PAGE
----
My Lords, I am not on the speakers list so I will take advantage of the gap to offer a few spontaneous comments on the debate and the report. First, I congratulate the noble Lord, Lord Best, who chaired the committee, on which I was proud to serve. He did it with enormous discretion and understanding.
Back in 1977 I prevailed on Granada Television to let me chair a programme in which we discussed justice one day, education the next, travel the next and so on. It was a panel programme with four people that I chaired every day. One thing that was not explained about the programme was that every panel was made up exclusively of women. That was in 1977; feminism was running high and I thought the battle was won. Four decades later, I am still wondering whether the battle was won. As the noble Lord, Lord Razzall, said, when we approached the subject, some of us thought, “We have been here before. We have talked about this often”—as indeed we have.
When we started the inquiry, the evidence poured in. Presenters, experts, directors and BBC executives all came with their own point of view. As the noble Lord, Lord Dobbs, and the noble Baroness, Lady O’Neill, suggested, people brought their different concepts of what was meant by equality and of the objectives of equality in broadcasting. We let that stand because in a sense it is self-defining when they come to make their critique.
What we found on the whole was interesting. The academics who studied the subject and looked at the data, and the people who addressed classes in media studies, all said that there were lots of women represented in those groups. The broadcasters—particularly the executives—said, “Look around you: there are lots of women in broadcasting. Why are you making so much fuss?”. The academic world knew that there was an issue but the contributing people from the broadcasting world who moved in this soup felt that the battle had already been won. The academics gave us the ammunition to demonstrate to the broadcasting fraternity that the case had not been won.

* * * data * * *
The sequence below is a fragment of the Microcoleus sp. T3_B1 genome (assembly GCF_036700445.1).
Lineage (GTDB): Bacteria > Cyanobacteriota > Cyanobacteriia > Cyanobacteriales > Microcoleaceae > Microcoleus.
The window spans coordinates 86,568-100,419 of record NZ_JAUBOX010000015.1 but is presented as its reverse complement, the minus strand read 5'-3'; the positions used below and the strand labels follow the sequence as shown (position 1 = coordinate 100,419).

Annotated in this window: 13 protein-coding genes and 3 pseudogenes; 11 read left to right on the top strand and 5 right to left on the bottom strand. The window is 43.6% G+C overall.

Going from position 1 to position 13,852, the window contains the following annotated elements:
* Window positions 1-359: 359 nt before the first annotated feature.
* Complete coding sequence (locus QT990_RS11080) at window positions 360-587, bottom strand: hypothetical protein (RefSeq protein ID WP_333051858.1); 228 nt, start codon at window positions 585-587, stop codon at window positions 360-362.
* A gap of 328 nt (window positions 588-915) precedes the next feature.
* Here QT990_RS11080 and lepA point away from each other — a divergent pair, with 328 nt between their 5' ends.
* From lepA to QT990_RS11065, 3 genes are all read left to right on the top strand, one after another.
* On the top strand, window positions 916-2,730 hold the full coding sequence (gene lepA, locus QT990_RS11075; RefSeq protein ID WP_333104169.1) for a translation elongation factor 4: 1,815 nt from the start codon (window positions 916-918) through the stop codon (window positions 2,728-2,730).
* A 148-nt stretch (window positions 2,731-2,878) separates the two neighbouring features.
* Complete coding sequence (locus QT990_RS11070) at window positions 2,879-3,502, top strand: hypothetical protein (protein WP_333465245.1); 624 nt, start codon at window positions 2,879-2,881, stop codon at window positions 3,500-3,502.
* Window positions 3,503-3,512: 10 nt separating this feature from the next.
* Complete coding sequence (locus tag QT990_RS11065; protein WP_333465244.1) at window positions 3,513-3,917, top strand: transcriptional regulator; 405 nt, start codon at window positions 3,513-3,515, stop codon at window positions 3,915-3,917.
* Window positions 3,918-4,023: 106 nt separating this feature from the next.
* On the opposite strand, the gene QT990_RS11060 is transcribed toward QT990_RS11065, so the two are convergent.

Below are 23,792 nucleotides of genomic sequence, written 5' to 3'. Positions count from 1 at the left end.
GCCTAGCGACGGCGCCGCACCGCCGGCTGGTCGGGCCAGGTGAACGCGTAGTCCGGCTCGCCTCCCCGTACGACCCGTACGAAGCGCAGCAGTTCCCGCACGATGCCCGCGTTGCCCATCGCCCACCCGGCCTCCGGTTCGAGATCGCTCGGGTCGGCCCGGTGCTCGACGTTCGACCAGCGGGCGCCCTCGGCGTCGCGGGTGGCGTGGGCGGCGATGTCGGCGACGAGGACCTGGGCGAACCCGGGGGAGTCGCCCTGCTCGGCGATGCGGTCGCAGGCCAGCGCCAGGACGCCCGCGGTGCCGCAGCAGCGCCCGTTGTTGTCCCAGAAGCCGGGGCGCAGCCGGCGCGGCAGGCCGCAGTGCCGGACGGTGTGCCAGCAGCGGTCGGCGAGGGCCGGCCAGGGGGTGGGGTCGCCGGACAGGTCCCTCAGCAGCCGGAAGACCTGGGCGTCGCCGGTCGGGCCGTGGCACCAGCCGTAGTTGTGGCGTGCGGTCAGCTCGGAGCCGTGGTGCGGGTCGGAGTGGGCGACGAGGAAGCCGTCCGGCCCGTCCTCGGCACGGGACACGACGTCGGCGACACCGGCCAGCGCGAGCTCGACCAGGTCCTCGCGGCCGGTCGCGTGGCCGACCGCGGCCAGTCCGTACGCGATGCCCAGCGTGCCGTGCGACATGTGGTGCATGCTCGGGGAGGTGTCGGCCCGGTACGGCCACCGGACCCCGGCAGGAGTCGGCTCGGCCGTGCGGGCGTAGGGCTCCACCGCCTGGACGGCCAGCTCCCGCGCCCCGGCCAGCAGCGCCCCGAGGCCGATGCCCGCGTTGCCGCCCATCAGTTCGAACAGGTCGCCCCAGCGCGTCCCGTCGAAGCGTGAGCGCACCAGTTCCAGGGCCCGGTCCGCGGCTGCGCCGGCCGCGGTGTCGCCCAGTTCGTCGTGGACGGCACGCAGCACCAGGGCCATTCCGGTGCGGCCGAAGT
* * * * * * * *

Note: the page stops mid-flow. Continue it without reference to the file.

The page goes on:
In the light of what I have heard today, I want to add a caveat. As we heard, lots of evidence came from the past. Over the four decades since I made my Granada programme, there have been reports, investigations, feminist groups and all sorts of other lobbying groups and there is lots of paperwork about good intentions. I am moved by the support that the report has had and particularly delighted that there has been so much positive response from all the broadcasters. I commend the BBC for having taken steps that we can actually see on screen. I congratulate the BBC on the understanding of those women who are foreign correspondents. They are truly outstanding.
However, my warning is that the response made has in one or two cases had practical results that we can see, but what we have heard by and large is the expression of good intentions. There are lots of good intentions written in reports and drawn up in recommendations. They have been pouring out of broadcasting institutions for 30 years. What matters now is sustaining the momentum—the momentum that this report adds to the movement towards greater opportunities. I speak as an older broadcaster. We need to press forward with our intentions and keep noses to the grindstone. Good intentions are one thing, but they will not win the scale of difference that we would like to see. This report is an amazingly important document in that tide of reports that have been drawn up. It must not be neglected. I commend the report.